Trump campaign encourages voters to sign petition banning TikTok

Trump campaign encourages voters to sign petition banning TikTok
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President Donald TrumpDonald John TrumpJoe Arpaio loses bid for his old position as sheriff Trump brushes off view that Russia denigrating Biden: 'Nobody's been tougher on Russia than I have' Trump tees up executive orders on economy but won't sign yet MORE's campaign is presenting new ads on Facebook promoting a petition to ban Beijing-based TikTok, following the administration's increasing rhetoric to ban the Chinese video app in the U.S.

"TikTok has been caught red handed by monitoring what is on your phone's Clipboard," read all the ads that are running on Facebook and Instagram. Viewers are encouraged to "sign the petition now to ban TikTok," Bloomberg reported.

Users who wish to fill out the survey are requested to input personal information, including their email address and mobile phone number.


The Trump campaign's negative rhetoric surrounding the social media app follows Secretary of State Mike PompeoMichael (Mike) Richard PompeoGOP lawmaker calls for Justice Dept. to probe international court Trump hits Hong Kong leader with sanctions Overnight Defense: Air Force general officially becomes first African American service chief | Senators introduce bill to block Trump armed drone sale measure | State Department's special envoy for Iran is departing the Trump administration MORE's comments earlier this month, suggesting the U.S. is "certainly" exploring a ban on TikTok.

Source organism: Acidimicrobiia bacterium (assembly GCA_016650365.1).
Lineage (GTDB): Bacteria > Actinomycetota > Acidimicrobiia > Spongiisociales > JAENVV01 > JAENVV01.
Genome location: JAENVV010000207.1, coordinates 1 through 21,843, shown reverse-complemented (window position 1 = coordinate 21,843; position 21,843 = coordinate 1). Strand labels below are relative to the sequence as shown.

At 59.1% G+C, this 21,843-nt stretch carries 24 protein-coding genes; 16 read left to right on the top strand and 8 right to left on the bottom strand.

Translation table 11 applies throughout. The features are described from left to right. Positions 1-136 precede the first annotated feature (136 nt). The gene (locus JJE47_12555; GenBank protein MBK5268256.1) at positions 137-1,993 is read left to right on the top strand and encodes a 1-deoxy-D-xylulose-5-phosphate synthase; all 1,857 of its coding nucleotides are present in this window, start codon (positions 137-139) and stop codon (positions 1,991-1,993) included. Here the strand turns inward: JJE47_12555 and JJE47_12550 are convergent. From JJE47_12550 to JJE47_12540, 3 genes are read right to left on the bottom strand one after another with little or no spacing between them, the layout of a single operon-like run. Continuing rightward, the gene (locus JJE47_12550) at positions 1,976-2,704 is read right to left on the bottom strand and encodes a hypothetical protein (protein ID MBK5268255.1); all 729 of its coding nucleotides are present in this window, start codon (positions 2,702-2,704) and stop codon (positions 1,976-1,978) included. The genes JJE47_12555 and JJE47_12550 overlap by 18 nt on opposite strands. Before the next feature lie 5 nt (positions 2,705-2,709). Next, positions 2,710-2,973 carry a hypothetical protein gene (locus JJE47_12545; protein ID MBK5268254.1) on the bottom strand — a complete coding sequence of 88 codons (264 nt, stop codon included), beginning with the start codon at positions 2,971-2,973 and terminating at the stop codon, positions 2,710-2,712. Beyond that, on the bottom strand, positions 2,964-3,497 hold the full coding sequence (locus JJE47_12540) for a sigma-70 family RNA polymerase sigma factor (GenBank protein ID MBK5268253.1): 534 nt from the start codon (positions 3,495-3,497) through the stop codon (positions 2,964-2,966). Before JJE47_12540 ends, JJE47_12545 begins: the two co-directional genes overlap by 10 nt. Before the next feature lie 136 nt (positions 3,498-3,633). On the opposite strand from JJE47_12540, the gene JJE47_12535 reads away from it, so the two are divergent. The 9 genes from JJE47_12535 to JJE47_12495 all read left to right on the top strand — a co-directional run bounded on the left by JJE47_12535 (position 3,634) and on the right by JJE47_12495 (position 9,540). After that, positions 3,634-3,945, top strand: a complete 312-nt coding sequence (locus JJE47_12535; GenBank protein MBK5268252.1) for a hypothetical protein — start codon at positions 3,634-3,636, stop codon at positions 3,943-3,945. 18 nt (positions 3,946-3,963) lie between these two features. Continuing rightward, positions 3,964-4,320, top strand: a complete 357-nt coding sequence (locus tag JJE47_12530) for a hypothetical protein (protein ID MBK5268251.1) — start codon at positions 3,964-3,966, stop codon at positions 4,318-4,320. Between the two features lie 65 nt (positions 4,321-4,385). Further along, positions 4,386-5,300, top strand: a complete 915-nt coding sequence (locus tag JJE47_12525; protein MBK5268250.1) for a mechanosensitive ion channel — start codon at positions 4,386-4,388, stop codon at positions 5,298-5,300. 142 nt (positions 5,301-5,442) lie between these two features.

The primary concern behind banning the social media app popular among millennials and Gen Z is the app's loose security protocols, which reportedly share user data with Beijing's government.

The ads were paid for by the Trump Make America Great Again Committee and targeted users in the age range of 18 to 64, with the most significant percentage of viewers coming from election battleground states such as Texas and Florida, Bloomberg noted.

The Trump campaign's attack ad against TikTok also falls around the same time Facebook prepares to launch its competitor to the Chinese app, Instagram Reels, according to NBC.

The global launch for Instagram Reels has been over a year in development and seeks to let users compose 15-second video clips that can be set to a wide array of music and other soundbites.